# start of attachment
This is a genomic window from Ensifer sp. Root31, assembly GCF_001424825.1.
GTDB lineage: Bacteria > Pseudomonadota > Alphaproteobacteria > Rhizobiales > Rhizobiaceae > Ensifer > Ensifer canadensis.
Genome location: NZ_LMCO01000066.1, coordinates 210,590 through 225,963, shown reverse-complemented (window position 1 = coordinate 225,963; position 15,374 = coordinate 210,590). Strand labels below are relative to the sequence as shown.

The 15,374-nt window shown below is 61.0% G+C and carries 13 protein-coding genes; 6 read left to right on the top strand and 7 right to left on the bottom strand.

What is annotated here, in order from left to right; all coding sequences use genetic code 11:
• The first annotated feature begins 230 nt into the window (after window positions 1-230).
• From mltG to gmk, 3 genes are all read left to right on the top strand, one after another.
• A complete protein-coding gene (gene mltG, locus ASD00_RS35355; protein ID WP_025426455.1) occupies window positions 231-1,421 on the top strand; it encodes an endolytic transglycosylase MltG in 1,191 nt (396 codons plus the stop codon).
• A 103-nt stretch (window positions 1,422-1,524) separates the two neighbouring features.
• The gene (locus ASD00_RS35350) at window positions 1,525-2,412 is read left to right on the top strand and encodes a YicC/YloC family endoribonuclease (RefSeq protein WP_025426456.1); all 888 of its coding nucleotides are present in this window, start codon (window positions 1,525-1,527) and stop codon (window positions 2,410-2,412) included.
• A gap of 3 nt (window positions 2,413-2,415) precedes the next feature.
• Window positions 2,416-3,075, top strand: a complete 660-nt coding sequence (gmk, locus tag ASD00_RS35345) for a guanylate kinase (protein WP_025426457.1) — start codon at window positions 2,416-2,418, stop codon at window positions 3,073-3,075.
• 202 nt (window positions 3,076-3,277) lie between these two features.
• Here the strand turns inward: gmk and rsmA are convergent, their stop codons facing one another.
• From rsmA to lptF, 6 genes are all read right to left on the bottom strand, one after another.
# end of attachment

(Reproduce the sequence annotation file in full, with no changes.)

This is a genomic window from Ensifer sp. Root31, assembly GCF_001424825.1.
GTDB lineage: Bacteria > Pseudomonadota > Alphaproteobacteria > Rhizobiales > Rhizobiaceae > Ensifer > Ensifer canadensis.
Genome location: NZ_LMCO01000066.1, coordinates 210,590 through 225,963, shown reverse-complemented (window position 1 = coordinate 225,963; position 15,374 = coordinate 210,590). Strand labels below are relative to the sequence as shown.

The 15,374-nt window shown below is 61.0% G+C and carries 13 protein-coding genes; 6 read left to right on the top strand and 7 right to left on the bottom strand.

What is annotated here, in order from left to right; all coding sequences use genetic code 11:
• The first annotated feature begins 230 nt into the window (after window positions 1-230).
• From mltG to gmk, 3 genes are all read left to right on the top strand, one after another.
• A complete protein-coding gene (gene mltG, locus ASD00_RS35355; protein ID WP_025426455.1) occupies window positions 231-1,421 on the top strand; it encodes an endolytic transglycosylase MltG in 1,191 nt (396 codons plus the stop codon).
• A 103-nt stretch (window positions 1,422-1,524) separates the two neighbouring features.
• The gene (locus ASD00_RS35350) at window positions 1,525-2,412 is read left to right on the top strand and encodes a YicC/YloC family endoribonuclease (RefSeq protein WP_025426456.1); all 888 of its coding nucleotides are present in this window, start codon (window positions 1,525-1,527) and stop codon (window positions 2,410-2,412) included.
• A gap of 3 nt (window positions 2,413-2,415) precedes the next feature.
• Window positions 2,416-3,075, top strand: a complete 660-nt coding sequence (gmk, locus tag ASD00_RS35345) for a guanylate kinase (protein WP_025426457.1) — start codon at window positions 2,416-2,418, stop codon at window positions 3,073-3,075.
• 202 nt (window positions 3,076-3,277) lie between these two features.
• Here the strand turns inward: gmk and rsmA are convergent, their stop codons facing one another.
• From rsmA to lptF, 6 genes are all read right to left on the bottom strand, one after another.